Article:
By Nick Tywalk
It's another great night of boxing for fans in the U.S., with televised cards on both HBO and Showtime - and even staggered by an hour to allow for maximum viewing pleasure.
The Showtime main event between Carl Froch and Glen Johnson is the most significant fight of the night, as it will determine who will face Andre Ward in the final of the Super Six World Boxing Classic later this year. It's a compelling match-up between two very different fighters who fittingly earned their spots in the semifnals in completely opposite ways.
Froch did it the hard way, winning a close decision (over Andre Dirrell) and losing another (to Mikkel Kessler) in his first two Super Six bouts before dominating Arthur Abraham in his third. Though power was supposed to be his top attribute coming into the event, the Brit advanced this far mostly through his caginess, adaptability and toughness.
Longtime fans know Johnson as the ultimate worker bee, a relentless pressure fighter who has proven more than capable of giving top light heavyweights more than they could handle. Yet he showed surprising pop as a late tournament sub (not to mention cutting to 168 at age 41), stopping Allan Green in eight rounds to earn a date with Froch.
There's little question that Johnson will do the advancing while Froch will look to counter and move. It very well could end up with Johnson landing more punches but Froch scoring with cleaner shots, and we all know those are the hardest fights to score.
It's never wise to bet against Johnson, and the Road Warrior has made me look foolish more than once in his underrated career. But it's hard to shake the feeling that Froch just has more tricks up his sleeve, more ways he can approach the fight if his first game plan doesn't work.
I expect a tough fight - there's rarely a Johnson fight that isn't - and I'd be borderline shocked if there's a stoppage since Froch has never been knocked out and Johnson hasn't been TKOed since 1997. The Cobra just knows how to pull out wins when it counts though, so I'm backing Froch by close but unanimous decision.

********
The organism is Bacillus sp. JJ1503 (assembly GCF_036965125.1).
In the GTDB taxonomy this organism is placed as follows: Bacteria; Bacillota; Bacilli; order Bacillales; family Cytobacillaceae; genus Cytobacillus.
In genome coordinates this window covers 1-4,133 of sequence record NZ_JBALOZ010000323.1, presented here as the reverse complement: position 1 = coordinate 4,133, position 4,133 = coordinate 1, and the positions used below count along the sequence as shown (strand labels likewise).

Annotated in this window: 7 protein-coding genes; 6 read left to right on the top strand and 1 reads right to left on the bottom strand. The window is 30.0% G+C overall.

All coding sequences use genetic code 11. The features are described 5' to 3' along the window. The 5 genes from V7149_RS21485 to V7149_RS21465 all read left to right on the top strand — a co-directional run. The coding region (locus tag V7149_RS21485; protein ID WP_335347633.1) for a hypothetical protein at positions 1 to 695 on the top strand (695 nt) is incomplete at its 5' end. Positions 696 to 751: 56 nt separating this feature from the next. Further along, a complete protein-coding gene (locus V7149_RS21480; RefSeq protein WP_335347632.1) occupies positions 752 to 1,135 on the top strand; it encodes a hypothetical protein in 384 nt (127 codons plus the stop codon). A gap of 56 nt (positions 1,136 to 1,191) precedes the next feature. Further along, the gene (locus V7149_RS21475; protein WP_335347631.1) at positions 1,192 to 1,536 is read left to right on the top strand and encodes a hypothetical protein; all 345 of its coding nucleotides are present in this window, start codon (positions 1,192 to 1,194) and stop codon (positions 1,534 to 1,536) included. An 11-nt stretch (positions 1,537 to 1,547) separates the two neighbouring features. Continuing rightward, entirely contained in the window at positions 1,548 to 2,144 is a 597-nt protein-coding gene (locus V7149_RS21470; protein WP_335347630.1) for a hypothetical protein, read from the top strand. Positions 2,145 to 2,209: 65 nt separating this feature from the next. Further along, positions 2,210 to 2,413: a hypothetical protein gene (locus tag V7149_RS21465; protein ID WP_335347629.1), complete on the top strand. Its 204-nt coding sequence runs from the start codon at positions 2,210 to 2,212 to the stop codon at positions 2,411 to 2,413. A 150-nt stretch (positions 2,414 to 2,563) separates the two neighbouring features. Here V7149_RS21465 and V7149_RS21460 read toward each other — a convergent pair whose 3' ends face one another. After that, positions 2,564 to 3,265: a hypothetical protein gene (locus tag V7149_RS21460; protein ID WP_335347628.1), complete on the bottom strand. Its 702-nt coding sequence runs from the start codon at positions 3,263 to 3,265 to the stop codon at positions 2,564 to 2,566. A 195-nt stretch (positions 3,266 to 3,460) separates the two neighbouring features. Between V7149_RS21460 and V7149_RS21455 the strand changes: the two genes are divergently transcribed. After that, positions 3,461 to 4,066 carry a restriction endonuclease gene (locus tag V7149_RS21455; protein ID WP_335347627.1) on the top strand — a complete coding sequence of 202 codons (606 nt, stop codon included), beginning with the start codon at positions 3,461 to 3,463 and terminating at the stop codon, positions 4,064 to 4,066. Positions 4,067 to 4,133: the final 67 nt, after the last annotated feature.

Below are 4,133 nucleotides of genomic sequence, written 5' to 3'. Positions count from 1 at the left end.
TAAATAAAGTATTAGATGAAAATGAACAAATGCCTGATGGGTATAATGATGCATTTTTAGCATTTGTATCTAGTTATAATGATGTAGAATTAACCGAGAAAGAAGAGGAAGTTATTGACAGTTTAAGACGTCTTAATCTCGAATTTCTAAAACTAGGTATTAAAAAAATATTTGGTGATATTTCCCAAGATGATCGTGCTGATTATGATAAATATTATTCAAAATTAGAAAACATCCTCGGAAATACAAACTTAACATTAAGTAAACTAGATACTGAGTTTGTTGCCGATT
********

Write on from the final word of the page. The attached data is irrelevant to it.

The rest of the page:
The HBO main event also carries some intrigue as Julio Cesar Chavez Jr. attempts to begin to climb out of his dad's considerable shadow by winning his first world title. Opponent Sebastian Zbik is undefeated but also untested outside of Germany and pretty much an unknown quantity to U.S. fans.
Despite racking up 42 pro wins before his 25th birthday, many observers remain skeptical of JCC Jr. thanks to his buttery soft competition. Zbik is seen as a step up above most of his previous victims, but how big a step is a legitimate question.
One thing Chavez shouldn't have to worry about too much is getting knocked out, as Zbik has an almost comical 33 percent KO rate in his pro career. Chavez has gone the distance in five of his last six bouts (yet another reason for some doubt in his bona fides), so don't be surprised if this one lasts the full 12 rounds.
One huge advantage Chavez enjoys is the wisdom of Freddie Roach in his corner. Expect Roach to have a solid idea of how to solve Zbik and for JCC Jr. to listen.
Since Roach has been raving about Chavez's improvement, I'm going to give him the benefit of the doubt for now. I think Chavez will take the title by unanimous decision, but I'm hoping for more than that so I can start to be impressed.
If you're looking for real fireworks tonight, you may have to tune in for the HBO co-feature between Miguel "Mikey" Garcia and Rafael Guzman. These featherweights have combined for 41 knockouts in 55 total fights, and Garcia has the look of a rising star.
Both guys are young (Garcia is 23, Guzman 25), and though Guzman has more pro experience, Garcia has fought the tougher competition of late. It's possible both men may hit the canvas, but I like Garcia to win by knockout and continue his climb up the ranks.
Get more great boxing analysis at BoxingWatchers.com